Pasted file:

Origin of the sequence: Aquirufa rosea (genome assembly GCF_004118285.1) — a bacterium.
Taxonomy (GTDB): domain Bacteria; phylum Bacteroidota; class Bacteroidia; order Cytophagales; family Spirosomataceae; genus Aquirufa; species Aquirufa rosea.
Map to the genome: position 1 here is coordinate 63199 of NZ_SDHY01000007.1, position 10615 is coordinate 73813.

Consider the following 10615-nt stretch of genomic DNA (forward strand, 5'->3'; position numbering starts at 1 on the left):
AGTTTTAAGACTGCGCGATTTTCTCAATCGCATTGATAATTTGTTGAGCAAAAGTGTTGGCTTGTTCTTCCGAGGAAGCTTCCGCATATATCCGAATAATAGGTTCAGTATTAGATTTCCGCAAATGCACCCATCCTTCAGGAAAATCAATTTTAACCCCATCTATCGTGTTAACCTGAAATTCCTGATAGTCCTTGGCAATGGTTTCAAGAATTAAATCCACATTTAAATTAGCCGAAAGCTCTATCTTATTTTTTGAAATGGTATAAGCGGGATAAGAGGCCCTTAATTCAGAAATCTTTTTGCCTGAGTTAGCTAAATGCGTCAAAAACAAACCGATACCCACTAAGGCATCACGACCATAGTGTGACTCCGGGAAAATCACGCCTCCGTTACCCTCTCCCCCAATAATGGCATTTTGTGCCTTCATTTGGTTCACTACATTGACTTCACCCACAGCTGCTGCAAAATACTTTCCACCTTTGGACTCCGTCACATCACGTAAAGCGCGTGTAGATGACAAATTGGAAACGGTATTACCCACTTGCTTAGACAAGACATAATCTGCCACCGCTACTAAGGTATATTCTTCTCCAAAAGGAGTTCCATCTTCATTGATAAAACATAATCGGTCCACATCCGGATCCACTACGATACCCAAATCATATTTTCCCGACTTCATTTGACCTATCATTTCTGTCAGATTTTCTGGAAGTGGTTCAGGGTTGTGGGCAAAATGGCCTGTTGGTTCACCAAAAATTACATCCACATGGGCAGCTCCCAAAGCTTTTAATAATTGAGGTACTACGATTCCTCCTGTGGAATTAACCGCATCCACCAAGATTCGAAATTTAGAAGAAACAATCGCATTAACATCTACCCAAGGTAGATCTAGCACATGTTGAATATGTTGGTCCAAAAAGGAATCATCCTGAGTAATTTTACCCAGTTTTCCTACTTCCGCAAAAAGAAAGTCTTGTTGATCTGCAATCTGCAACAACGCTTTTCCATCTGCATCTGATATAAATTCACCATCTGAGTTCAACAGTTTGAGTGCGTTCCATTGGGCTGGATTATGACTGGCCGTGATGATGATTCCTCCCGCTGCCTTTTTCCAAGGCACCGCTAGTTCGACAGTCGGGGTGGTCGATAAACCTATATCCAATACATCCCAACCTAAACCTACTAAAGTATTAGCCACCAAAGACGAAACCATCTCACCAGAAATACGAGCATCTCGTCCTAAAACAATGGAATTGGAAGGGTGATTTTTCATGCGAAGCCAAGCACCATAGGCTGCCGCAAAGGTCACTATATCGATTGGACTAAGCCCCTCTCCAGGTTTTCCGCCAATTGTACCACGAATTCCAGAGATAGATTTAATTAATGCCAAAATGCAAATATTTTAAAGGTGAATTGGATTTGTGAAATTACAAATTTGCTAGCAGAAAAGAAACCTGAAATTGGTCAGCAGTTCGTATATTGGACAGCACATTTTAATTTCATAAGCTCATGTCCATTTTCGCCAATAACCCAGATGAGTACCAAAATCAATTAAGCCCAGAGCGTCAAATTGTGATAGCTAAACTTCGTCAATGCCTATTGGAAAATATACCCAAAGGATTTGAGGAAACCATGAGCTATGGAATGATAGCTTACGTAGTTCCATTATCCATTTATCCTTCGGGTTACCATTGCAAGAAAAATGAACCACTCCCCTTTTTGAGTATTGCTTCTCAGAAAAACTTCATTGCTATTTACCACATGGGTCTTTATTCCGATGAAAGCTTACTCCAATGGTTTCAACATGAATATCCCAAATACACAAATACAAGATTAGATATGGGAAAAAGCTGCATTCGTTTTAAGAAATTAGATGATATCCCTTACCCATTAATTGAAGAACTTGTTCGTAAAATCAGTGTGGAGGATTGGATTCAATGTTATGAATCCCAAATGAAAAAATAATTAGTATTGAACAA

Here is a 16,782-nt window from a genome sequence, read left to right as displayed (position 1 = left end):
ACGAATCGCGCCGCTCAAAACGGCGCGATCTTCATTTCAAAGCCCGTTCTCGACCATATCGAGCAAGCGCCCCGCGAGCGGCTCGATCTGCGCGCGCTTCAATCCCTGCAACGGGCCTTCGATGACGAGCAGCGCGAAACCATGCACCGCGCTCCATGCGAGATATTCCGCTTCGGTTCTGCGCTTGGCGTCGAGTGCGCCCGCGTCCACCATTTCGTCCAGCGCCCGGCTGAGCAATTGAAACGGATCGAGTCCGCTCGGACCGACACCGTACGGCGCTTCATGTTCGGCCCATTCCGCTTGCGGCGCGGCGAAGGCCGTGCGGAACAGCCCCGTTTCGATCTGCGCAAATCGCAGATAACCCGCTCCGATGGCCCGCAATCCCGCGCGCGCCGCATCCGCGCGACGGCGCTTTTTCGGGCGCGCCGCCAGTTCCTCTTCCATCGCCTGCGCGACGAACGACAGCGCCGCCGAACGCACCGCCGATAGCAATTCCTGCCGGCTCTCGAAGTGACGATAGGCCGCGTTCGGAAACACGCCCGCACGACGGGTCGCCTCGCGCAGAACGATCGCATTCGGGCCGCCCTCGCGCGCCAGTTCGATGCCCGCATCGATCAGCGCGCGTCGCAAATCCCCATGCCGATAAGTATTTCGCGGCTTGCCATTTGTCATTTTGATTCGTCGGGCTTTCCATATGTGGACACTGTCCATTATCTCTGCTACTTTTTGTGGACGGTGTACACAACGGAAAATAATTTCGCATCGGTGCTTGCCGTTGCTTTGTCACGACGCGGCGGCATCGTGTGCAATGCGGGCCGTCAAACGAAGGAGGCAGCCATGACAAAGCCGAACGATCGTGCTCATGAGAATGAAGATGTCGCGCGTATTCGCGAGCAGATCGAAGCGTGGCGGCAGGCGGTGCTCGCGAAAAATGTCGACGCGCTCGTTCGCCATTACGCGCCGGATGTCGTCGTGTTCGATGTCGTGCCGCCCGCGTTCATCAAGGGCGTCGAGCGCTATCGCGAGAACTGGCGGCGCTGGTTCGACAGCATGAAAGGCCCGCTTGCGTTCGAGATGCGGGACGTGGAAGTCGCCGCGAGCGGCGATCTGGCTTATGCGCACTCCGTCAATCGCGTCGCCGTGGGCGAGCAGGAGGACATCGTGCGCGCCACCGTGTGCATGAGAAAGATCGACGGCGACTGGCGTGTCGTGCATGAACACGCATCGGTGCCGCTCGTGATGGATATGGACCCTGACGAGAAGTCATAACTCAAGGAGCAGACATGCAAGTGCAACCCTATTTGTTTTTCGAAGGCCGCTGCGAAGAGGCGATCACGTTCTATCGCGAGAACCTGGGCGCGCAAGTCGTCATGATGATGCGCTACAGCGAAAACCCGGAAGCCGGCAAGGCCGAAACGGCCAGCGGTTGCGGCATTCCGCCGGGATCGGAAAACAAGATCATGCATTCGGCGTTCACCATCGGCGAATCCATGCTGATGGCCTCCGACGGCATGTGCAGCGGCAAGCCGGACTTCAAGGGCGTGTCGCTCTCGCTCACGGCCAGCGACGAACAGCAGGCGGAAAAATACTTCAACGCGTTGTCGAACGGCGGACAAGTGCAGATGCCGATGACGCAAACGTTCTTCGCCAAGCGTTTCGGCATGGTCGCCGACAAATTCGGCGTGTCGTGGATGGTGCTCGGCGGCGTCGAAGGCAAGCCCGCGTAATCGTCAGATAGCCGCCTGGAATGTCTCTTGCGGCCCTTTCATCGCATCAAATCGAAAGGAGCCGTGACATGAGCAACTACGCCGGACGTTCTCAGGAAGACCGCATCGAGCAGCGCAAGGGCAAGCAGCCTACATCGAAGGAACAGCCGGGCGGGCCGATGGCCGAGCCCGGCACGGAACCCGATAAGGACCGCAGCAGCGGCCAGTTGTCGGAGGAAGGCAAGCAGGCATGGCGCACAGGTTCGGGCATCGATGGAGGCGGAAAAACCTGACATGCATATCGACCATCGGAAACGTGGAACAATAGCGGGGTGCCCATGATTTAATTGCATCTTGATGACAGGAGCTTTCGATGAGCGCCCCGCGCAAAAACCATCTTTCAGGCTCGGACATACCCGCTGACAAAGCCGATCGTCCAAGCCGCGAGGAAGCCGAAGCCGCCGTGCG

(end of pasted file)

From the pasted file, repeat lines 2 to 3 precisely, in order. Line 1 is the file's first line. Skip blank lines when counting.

Taxonomy (GTDB): domain Bacteria; phylum Bacteroidota; class Bacteroidia; order Cytophagales; family Spirosomataceae; genus Aquirufa; species Aquirufa rosea.
Map to the genome: position 1 here is coordinate 63199 of NZ_SDHY01000007.1, position 10615 is coordinate 73813.